Calcareous nannofossils in the recovered sediments are rare to abundant, and moderately to poorly preserved. The age of four samples from Cores U1346A-4R and -5R is assignable to the Berriasian to Hauterivian biostratigraphic stages. Within the foraminiferal assemblage obtained from Section U1346A-4R-CC, the planktonic group is completely absent. Benthic foraminifera are well-preserved and diverse, comprising the neritic–upper bathyal assemblage (estimated paleodepth 500 m). Various biogenic sedimentary components were observed in the samples examined for biostratigraphic analyses; these were dominantly radiolaria with lesser amounts of ostracoda, inoceramid prisms, echinoid plates, sponge spicules, bryozoan, and carbonaceous fragments.

Basement coring at Site U1346 on Shirshov Massif, established that a stack of highly vesicular basaltic pillow lavas or lava "inflation units" (defined as stratigraphic Unit V) occurs beneath the succession of pelagic nannofossil-bearing chalks and cherts, volcanogenic silts and sands, and larger volcaniclastic debris materials. Within the lava stack, individual pillow (or inflation) units were readily identified by the presence of chilled glassy margins, upper and lower chill zones, characteristic pillow vesicle patterns, and crystal grain size variations. In total 40 individual "lava cooling units" were recognized in the recovered cores of Unit V and interpreted to represent a single eruptive event.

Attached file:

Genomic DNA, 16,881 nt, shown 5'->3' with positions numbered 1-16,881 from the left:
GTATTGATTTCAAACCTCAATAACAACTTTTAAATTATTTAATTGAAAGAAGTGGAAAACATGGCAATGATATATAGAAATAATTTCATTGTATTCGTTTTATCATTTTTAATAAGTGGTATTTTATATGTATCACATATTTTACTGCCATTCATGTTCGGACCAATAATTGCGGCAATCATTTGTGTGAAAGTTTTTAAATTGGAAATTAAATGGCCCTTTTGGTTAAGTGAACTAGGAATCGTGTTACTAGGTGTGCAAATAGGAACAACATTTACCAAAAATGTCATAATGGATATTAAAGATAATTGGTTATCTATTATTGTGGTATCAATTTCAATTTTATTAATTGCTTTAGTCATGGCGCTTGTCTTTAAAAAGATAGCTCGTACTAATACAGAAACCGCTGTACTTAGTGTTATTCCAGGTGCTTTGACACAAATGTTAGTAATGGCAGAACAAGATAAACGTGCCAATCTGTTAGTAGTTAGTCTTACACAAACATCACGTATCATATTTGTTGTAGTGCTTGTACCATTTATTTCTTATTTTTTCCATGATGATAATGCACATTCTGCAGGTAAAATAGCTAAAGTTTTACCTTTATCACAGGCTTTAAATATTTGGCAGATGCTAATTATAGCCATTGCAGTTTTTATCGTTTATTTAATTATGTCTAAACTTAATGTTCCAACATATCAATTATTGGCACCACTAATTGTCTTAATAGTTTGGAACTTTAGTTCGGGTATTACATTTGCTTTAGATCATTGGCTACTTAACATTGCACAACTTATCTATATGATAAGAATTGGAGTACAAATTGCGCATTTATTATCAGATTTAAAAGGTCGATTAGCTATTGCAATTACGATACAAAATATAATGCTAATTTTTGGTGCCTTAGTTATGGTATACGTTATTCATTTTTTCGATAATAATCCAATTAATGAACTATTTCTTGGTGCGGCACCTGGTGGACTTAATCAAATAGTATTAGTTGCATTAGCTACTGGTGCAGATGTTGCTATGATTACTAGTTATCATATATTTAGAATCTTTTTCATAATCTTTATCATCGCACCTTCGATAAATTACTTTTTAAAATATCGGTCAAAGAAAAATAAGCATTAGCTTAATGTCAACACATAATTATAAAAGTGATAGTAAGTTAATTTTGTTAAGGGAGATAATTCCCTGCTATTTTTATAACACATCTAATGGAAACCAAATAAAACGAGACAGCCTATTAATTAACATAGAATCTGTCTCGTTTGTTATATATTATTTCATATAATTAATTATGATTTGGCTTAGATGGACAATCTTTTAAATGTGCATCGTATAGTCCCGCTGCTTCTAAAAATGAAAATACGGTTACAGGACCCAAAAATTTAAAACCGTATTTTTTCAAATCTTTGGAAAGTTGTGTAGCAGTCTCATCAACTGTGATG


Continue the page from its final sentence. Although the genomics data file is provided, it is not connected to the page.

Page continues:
The pillow basalts are generally vesicular in nature and have zones that are moderately vesicular (30%-50% vesicles). Although they appear macroscopically aphyric, a closer inspection reveals that micro-phenocrysts of olivine and pyroxene were originally present but are now totally replaced by calcite. All samples contain large proportions of less altered, very fine-grained plagioclase laths set in a variolitic matrix.